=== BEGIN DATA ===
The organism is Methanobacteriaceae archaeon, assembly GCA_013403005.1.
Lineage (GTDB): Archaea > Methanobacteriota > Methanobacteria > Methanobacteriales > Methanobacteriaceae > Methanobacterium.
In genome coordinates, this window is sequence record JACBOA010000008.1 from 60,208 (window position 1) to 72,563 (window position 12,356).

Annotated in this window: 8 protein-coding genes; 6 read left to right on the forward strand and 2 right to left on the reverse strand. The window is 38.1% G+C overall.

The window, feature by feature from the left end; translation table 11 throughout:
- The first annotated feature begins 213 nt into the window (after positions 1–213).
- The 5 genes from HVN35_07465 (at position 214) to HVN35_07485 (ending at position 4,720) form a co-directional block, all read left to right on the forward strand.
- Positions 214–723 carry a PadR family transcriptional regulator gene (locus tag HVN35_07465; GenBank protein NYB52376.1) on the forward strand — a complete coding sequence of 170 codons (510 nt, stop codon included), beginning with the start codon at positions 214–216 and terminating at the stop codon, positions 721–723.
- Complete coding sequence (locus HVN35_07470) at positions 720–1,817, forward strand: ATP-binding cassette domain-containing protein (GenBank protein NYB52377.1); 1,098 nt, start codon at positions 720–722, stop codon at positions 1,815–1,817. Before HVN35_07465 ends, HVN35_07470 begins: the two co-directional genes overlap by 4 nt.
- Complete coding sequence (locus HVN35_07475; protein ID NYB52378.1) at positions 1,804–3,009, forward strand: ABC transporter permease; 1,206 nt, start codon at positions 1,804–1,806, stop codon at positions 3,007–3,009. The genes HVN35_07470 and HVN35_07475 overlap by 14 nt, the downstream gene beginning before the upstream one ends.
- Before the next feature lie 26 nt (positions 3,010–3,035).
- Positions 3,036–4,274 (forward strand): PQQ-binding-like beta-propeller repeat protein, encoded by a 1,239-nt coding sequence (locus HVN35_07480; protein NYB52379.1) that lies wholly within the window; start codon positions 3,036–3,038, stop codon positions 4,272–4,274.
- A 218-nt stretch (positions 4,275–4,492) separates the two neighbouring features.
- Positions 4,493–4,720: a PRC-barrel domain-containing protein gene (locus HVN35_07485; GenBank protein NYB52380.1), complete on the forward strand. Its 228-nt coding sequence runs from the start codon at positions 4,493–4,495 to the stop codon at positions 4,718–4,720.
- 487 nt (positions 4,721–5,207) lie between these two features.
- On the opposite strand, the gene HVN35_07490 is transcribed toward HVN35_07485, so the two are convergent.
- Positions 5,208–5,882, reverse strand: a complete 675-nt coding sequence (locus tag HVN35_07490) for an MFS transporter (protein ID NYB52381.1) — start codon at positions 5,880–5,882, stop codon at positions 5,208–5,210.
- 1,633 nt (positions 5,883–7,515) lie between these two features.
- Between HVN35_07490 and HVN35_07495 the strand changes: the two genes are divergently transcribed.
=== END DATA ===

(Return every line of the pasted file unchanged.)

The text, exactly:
The organism is Methanobacteriaceae archaeon, assembly GCA_013403005.1.
Lineage (GTDB): Archaea > Methanobacteriota > Methanobacteria > Methanobacteriales > Methanobacteriaceae > Methanobacterium.
In genome coordinates, this window is sequence record JACBOA010000008.1 from 60,208 (window position 1) to 72,563 (window position 12,356).

Annotated in this window: 8 protein-coding genes; 6 read left to right on the forward strand and 2 right to left on the reverse strand. The window is 38.1% G+C overall.

The window, feature by feature from the left end; translation table 11 throughout:
- The first annotated feature begins 213 nt into the window (after positions 1–213).
- The 5 genes from HVN35_07465 (at position 214) to HVN35_07485 (ending at position 4,720) form a co-directional block, all read left to right on the forward strand.
- Positions 214–723 carry a PadR family transcriptional regulator gene (locus tag HVN35_07465; GenBank protein NYB52376.1) on the forward strand — a complete coding sequence of 170 codons (510 nt, stop codon included), beginning with the start codon at positions 214–216 and terminating at the stop codon, positions 721–723.
- Complete coding sequence (locus HVN35_07470) at positions 720–1,817, forward strand: ATP-binding cassette domain-containing protein (GenBank protein NYB52377.1); 1,098 nt, start codon at positions 720–722, stop codon at positions 1,815–1,817. Before HVN35_07465 ends, HVN35_07470 begins: the two co-directional genes overlap by 4 nt.
- Complete coding sequence (locus HVN35_07475; protein ID NYB52378.1) at positions 1,804–3,009, forward strand: ABC transporter permease; 1,206 nt, start codon at positions 1,804–1,806, stop codon at positions 3,007–3,009. The genes HVN35_07470 and HVN35_07475 overlap by 14 nt, the downstream gene beginning before the upstream one ends.
- Before the next feature lie 26 nt (positions 3,010–3,035).
- Positions 3,036–4,274 (forward strand): PQQ-binding-like beta-propeller repeat protein, encoded by a 1,239-nt coding sequence (locus HVN35_07480; protein NYB52379.1) that lies wholly within the window; start codon positions 3,036–3,038, stop codon positions 4,272–4,274.
- A 218-nt stretch (positions 4,275–4,492) separates the two neighbouring features.
- Positions 4,493–4,720: a PRC-barrel domain-containing protein gene (locus HVN35_07485; GenBank protein NYB52380.1), complete on the forward strand. Its 228-nt coding sequence runs from the start codon at positions 4,493–4,495 to the stop codon at positions 4,718–4,720.
- 487 nt (positions 4,721–5,207) lie between these two features.
- On the opposite strand, the gene HVN35_07490 is transcribed toward HVN35_07485, so the two are convergent.
- Positions 5,208–5,882, reverse strand: a complete 675-nt coding sequence (locus tag HVN35_07490) for an MFS transporter (protein ID NYB52381.1) — start codon at positions 5,880–5,882, stop codon at positions 5,208–5,210.
- 1,633 nt (positions 5,883–7,515) lie between these two features.
- Between HVN35_07490 and HVN35_07495 the strand changes: the two genes are divergently transcribed.